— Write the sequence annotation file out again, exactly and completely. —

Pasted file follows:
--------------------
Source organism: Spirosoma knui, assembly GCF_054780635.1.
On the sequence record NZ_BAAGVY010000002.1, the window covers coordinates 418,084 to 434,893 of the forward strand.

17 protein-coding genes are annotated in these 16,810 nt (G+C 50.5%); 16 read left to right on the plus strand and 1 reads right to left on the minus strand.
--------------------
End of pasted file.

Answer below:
Source organism: Spirosoma knui, assembly GCF_054780635.1.
On the sequence record NZ_BAAGVY010000002.1, the window covers coordinates 418,084 to 434,893 of the forward strand.

17 protein-coding genes are annotated in these 16,810 nt (G+C 50.5%); 16 read left to right on the plus strand and 1 reads right to left on the minus strand.